Fifty-two Michigan school districts and public school academies ended the 2013 fiscal year last June 30 in the red, according to the quarterly report State Superintendent Mike Flanagan submitted to the Legislature.
But 10 of those believe they will get into the black by this June 30, which marks the end of the 2014 fiscal year, and 27 say they’ll reduce their deficit in fiscal 2014.
“This is just a snapshot, so what this means is we always have districts coming out of deficits and those going into deficit. It’s just a fact of life in Michigan,” said Michigan Department of Education spokesman William Disessa.
“For now, as State Superintendent Mike Flanagan said, this is a positive because we have a reduction in deficit districts, and this is because they seem to be getting better at identifying those deficits and working with the Michigan Department of Education to eliminate them,” Disessa said.
Among the districts that project to eliminate their deficits by June 30 are New Haven Community Schools, Avondale and Oak Park in Oakland County, and Michigan Math and Science Academy in Centerline.
Districts that began the 2014 budget year in debt and expect to end it with an even larger one include Pinckney Community Schools, Detroit Public Schools and Highland Park Public School Academy.
According to the report, DPS had a deficit of $93.8 million in June 2013, and by the end of this month, its deficit is projected to reach $120.3 million.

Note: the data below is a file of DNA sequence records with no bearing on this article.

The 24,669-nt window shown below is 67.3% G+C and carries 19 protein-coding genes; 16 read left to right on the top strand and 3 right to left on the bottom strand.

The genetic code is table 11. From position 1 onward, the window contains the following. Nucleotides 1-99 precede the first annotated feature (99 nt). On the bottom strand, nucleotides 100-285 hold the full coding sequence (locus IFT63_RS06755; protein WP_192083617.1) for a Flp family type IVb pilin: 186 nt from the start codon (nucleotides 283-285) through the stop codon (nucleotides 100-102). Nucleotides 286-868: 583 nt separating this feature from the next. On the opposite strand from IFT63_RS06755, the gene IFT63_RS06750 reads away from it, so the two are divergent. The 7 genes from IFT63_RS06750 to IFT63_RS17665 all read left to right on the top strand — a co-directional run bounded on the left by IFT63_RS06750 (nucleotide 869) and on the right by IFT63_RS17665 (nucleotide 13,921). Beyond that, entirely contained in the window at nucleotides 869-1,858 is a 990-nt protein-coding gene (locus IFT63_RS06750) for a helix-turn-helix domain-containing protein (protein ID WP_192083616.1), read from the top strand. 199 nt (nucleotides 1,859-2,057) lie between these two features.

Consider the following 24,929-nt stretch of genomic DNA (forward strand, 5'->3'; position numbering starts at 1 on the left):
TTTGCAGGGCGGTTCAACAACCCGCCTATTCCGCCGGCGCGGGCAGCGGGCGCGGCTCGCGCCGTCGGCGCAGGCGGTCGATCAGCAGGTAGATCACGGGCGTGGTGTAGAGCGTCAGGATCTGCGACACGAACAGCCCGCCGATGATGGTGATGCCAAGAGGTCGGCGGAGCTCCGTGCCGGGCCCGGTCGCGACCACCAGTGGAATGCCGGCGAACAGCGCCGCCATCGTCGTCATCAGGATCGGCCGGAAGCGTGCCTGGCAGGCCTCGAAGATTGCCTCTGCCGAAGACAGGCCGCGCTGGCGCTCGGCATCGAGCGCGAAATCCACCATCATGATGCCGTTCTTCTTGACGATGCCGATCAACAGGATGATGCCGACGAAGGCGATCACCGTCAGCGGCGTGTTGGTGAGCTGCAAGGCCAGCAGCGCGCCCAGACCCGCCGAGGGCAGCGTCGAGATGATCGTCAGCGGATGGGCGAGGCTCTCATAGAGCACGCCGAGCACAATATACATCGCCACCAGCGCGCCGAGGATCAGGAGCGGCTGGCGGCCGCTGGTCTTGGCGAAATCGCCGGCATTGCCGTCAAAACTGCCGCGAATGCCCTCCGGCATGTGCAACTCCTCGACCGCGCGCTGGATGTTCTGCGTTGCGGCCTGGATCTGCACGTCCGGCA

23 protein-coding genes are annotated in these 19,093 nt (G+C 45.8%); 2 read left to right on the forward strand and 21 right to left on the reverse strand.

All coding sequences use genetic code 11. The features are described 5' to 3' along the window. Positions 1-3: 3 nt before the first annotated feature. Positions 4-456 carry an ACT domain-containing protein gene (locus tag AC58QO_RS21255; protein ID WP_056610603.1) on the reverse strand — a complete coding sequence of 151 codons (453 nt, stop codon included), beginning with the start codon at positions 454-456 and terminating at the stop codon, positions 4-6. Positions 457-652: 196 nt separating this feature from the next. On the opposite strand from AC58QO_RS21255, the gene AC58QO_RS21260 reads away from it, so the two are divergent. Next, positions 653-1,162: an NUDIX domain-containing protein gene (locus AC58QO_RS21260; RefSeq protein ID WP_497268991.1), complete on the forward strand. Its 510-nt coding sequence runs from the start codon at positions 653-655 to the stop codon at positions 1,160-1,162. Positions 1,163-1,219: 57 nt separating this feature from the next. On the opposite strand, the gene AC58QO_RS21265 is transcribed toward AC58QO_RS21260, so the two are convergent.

Highland Park Public School Academy’s deficit was $620,248 in June 2013, and is projected to balloon to $802,885 by the end of the month.
DPS spokesman Steve Wasko said the district has been faced with budgetary and financial challenges since 2006.
He said the general fund deficit has ranged from as high as $327 million to a low of $76.5 million.
“We are in line to eliminate the legacy deficit and show a positive fund balance by the conclusion of the 2017-18 fiscal year,” he said.
“There has been strong progress. For example, over the last five years alone, DPS has reduced its expenditures in areas that will not directly harm our classrooms by over $225 million.”
Wasko said the district's long-term success will be driven by its ability to improve quality, raise standards and increase enrollment.
“Enrollment stabilized within the past year for the first time in some 17 years,” he said.